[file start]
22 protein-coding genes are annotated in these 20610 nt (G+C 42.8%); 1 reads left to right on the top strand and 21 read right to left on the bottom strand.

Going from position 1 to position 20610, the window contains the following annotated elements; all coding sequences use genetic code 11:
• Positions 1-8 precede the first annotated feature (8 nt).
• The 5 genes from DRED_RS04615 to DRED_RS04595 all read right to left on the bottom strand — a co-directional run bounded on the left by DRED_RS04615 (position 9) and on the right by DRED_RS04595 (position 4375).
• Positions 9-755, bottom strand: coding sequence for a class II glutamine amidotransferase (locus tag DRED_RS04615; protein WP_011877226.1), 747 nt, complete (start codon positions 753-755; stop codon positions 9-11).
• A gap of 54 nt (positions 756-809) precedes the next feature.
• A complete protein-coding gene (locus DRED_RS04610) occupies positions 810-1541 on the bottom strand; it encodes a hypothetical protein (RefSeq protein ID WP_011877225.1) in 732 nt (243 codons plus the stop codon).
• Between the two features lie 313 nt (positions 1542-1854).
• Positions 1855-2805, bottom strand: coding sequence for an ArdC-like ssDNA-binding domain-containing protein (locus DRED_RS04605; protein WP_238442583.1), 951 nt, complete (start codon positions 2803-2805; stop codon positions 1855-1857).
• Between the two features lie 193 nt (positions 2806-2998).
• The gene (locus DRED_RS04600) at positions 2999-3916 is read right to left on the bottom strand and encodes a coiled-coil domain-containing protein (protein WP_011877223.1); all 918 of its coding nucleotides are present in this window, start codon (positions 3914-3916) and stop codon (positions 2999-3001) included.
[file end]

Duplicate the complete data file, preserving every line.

22 protein-coding genes are annotated in these 20610 nt (G+C 42.8%); 1 reads left to right on the top strand and 21 read right to left on the bottom strand.

Going from position 1 to position 20610, the window contains the following annotated elements; all coding sequences use genetic code 11:
• Positions 1-8 precede the first annotated feature (8 nt).
• The 5 genes from DRED_RS04615 to DRED_RS04595 all read right to left on the bottom strand — a co-directional run bounded on the left by DRED_RS04615 (position 9) and on the right by DRED_RS04595 (position 4375).
• Positions 9-755, bottom strand: coding sequence for a class II glutamine amidotransferase (locus tag DRED_RS04615; protein WP_011877226.1), 747 nt, complete (start codon positions 753-755; stop codon positions 9-11).
• A gap of 54 nt (positions 756-809) precedes the next feature.
• A complete protein-coding gene (locus DRED_RS04610) occupies positions 810-1541 on the bottom strand; it encodes a hypothetical protein (RefSeq protein ID WP_011877225.1) in 732 nt (243 codons plus the stop codon).
• Between the two features lie 313 nt (positions 1542-1854).
• Positions 1855-2805, bottom strand: coding sequence for an ArdC-like ssDNA-binding domain-containing protein (locus DRED_RS04605; protein WP_238442583.1), 951 nt, complete (start codon positions 2803-2805; stop codon positions 1855-1857).
• Between the two features lie 193 nt (positions 2806-2998).
• The gene (locus DRED_RS04600) at positions 2999-3916 is read right to left on the bottom strand and encodes a coiled-coil domain-containing protein (protein WP_011877223.1); all 918 of its coding nucleotides are present in this window, start codon (positions 3914-3916) and stop codon (positions 2999-3001) included.